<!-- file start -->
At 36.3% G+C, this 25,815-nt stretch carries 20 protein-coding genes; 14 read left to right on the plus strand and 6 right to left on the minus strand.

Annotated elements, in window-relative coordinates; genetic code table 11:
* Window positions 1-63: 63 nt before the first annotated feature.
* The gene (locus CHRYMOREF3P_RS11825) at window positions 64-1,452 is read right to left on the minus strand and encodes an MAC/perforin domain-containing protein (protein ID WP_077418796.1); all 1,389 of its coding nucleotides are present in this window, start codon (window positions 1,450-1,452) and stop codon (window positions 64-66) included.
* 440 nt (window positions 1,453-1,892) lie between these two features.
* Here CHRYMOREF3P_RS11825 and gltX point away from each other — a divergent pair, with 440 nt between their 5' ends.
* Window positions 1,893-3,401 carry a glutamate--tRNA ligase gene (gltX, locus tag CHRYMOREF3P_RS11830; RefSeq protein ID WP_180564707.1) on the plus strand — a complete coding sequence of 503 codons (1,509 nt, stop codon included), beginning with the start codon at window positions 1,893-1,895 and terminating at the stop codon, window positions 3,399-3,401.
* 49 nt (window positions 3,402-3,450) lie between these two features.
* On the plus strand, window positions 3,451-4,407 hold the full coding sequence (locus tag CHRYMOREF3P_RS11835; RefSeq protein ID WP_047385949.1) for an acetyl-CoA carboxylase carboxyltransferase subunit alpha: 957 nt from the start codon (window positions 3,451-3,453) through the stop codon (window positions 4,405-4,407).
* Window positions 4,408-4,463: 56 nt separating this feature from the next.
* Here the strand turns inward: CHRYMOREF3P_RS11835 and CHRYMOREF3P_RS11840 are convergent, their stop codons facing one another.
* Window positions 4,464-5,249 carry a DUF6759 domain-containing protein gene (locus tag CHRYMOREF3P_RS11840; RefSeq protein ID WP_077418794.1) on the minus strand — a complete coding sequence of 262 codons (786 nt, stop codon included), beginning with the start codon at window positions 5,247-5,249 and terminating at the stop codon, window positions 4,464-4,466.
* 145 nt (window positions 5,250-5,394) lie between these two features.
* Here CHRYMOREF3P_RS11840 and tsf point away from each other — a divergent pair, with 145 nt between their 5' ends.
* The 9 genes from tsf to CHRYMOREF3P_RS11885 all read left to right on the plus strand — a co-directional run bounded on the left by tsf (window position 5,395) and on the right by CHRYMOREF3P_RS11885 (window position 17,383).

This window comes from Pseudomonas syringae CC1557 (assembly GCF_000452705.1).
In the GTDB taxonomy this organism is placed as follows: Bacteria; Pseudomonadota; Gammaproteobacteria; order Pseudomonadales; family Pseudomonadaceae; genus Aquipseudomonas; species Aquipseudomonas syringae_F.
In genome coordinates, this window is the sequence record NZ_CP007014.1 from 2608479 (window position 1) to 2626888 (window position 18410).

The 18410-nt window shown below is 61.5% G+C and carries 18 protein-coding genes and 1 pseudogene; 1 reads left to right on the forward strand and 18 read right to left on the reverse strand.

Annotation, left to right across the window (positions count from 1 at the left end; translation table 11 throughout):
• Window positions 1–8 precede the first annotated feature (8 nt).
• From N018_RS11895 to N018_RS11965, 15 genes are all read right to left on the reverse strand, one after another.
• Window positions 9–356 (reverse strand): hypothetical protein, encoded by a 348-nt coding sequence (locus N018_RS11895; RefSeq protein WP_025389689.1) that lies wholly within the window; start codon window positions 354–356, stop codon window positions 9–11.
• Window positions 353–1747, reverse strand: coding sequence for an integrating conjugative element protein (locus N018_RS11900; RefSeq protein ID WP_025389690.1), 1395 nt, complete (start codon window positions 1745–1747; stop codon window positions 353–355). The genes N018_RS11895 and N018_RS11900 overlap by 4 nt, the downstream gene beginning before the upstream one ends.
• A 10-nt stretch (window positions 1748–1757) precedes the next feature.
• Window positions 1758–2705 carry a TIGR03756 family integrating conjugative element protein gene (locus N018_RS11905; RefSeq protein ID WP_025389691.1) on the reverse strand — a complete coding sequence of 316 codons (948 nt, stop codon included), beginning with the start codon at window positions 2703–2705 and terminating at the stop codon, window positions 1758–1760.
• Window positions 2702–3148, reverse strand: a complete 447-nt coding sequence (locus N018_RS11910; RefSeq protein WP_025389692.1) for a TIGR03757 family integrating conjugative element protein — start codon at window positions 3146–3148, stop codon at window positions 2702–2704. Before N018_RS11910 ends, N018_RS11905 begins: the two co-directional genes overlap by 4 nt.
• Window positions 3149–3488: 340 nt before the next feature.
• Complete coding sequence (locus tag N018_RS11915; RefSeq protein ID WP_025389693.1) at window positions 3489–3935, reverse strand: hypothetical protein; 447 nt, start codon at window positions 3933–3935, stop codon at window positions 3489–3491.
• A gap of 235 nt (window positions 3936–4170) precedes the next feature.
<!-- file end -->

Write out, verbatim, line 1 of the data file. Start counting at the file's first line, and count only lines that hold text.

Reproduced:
At 36.3% G+C, this 25,815-nt stretch carries 20 protein-coding genes; 14 read left to right on the plus strand and 6 right to left on the minus strand.